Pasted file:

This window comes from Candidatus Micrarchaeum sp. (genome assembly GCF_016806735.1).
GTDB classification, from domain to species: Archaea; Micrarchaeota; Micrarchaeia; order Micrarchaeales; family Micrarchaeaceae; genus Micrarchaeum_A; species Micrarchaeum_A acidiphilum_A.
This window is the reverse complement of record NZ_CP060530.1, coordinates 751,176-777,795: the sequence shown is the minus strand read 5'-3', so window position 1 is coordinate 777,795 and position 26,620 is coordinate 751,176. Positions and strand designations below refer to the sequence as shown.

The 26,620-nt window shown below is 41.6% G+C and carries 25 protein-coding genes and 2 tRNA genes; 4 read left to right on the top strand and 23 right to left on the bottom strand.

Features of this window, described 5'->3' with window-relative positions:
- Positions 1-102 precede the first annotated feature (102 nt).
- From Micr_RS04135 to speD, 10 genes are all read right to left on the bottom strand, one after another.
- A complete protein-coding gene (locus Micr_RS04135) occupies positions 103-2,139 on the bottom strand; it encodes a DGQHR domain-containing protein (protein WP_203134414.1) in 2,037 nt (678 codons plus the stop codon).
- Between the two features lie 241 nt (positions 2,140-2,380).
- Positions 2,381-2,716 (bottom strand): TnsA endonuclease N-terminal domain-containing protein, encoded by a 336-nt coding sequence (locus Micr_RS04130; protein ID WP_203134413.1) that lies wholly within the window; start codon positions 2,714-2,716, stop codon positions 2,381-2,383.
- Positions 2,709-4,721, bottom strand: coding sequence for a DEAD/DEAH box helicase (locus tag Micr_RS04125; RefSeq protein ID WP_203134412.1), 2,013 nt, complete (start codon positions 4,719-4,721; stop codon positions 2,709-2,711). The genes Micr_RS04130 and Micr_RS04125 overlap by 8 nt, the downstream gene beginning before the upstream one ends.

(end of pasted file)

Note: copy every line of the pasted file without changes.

This window comes from Candidatus Micrarchaeum sp. (genome assembly GCF_016806735.1).
GTDB classification, from domain to species: Archaea; Micrarchaeota; Micrarchaeia; order Micrarchaeales; family Micrarchaeaceae; genus Micrarchaeum_A; species Micrarchaeum_A acidiphilum_A.
This window is the reverse complement of record NZ_CP060530.1, coordinates 751,176-777,795: the sequence shown is the minus strand read 5'-3', so window position 1 is coordinate 777,795 and position 26,620 is coordinate 751,176. Positions and strand designations below refer to the sequence as shown.

The 26,620-nt window shown below is 41.6% G+C and carries 25 protein-coding genes and 2 tRNA genes; 4 read left to right on the top strand and 23 right to left on the bottom strand.

Features of this window, described 5'->3' with window-relative positions:
- Positions 1-102 precede the first annotated feature (102 nt).
- From Micr_RS04135 to speD, 10 genes are all read right to left on the bottom strand, one after another.
- A complete protein-coding gene (locus Micr_RS04135) occupies positions 103-2,139 on the bottom strand; it encodes a DGQHR domain-containing protein (protein WP_203134414.1) in 2,037 nt (678 codons plus the stop codon).
- Between the two features lie 241 nt (positions 2,140-2,380).
- Positions 2,381-2,716 (bottom strand): TnsA endonuclease N-terminal domain-containing protein, encoded by a 336-nt coding sequence (locus Micr_RS04130; protein ID WP_203134413.1) that lies wholly within the window; start codon positions 2,714-2,716, stop codon positions 2,381-2,383.
- Positions 2,709-4,721, bottom strand: coding sequence for a DEAD/DEAH box helicase (locus tag Micr_RS04125; RefSeq protein ID WP_203134412.1), 2,013 nt, complete (start codon positions 4,719-4,721; stop codon positions 2,709-2,711). The genes Micr_RS04130 and Micr_RS04125 overlap by 8 nt, the downstream gene beginning before the upstream one ends.